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Group suggests criminal case on withheld welfare


Jensen: ‘We are asking you to open an official investigation into this matter.'

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A Toledo-based child-support advocacy group embroiled in a lawsuit with the state is asking the Franklin County prosecutor's office to consider filing criminal charges against some former and current employees of the Ohio Department of Job and Family Services.

At a public forum held yesterday at the Toledo-Lucas County Main Library by the state agency that controls child support, Geri Jensen, president of the advocacy group ACES, released a letter to Franklin County Prosecutor Ron O'Brien.

In the letter, she said that state officials committed theft by purposely installing a computer system that wrongly took $38 million of child-support payments from 160,000 families.

“We are asking you to open an official investigation into this matter to determine if there is adequate evidence for criminal prosecution of current and former employees of ODJFS who are not protected under Ohio immunity laws for criminal conduct,” Ms. Jensen's letter says.

Mr. O'Brien could not be reached for comment.

Ms. Jensen's group, the Association for Children for Enforcement of Support, is in the midst of a civil lawsuit against the state agency. The dispute stems from millions in past-due child-support payments that were owed to families by non-custodial parents before the families went on welfare.

After the families left the welfare system, the state, in violation of the 1996 federal welfare reform law, continued to withhold the money for itself and the federal government to offset their welfare expenditures on those families.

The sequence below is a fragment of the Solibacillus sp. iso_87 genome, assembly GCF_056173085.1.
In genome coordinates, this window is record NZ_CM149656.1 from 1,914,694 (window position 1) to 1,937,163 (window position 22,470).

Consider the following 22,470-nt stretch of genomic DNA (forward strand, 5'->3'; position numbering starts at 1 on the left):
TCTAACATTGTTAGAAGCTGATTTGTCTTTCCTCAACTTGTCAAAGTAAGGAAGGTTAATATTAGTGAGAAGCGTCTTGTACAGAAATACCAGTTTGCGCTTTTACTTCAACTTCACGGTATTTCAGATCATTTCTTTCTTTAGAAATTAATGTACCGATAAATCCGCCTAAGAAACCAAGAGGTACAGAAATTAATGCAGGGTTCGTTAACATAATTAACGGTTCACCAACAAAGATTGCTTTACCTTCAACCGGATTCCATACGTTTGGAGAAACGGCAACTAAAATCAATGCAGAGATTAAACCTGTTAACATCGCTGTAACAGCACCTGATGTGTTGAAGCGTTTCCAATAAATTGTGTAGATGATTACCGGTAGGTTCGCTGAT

In an executive order, Gov. Bob Taft committed the state to spending $18 million to audit accounts in an effort to identify these families and to refund an estimated $21 million in support as well as $17 million in improperly intercepted income-tax refunds.

Settlement talks for that case broke off earlier this month.

Tom Hayes, director job and family services, said that maybe ACES feels now that it has to shop their charges in a new forum.

“Obviously I think it's inappropriate to take this course. It's unfortunate, it's inappropriate, and I hope Mr. O'Brien will see through it,” he said.

Jon Allen, spokesman for the department of job and family services, said agency workers will be in this weekend installing computer software that he thinks eventually will bring the state into compliance with regulations.

The public forum at the library was one of 10 the state agency is conducting throughout the state. One was held in Lima after the Toledo forum.

Cheri Walter, assistant director of job and family services, said the forums are being conducted to get feedback from people about child-support issues.

“We've learned some things that maybe we hadn't anticipated,” Ms. Walter said. “We've heard some things about ourselves, about our customer service, and how we approach folks, that we could do better.”

The forum allowed people who had comments to make about their cases to address leaders within the agency as well as the Lucas County Child Support Enforcement Agency.

Wendy Hughlett, who is a member of the lawsuit against the agency, expressed frustrations also vented by others in the audience who spoke. She said she has faced continual delays in getting checks due to her, which makes it difficult to meet her financial obligations. “I shouldn't have to call you people and beg,'' Ms. Hughlett said.

Maricarol Torsok, director of the Lucas County child-support enforcement agency, said she's heard the complaints of many of the people who spoke and understands their frustrations.

“I heard nothing that I didn't already know,” Ms. Torsok said. “But I thought it was especially beneficial for the state people to come here and hear this.”

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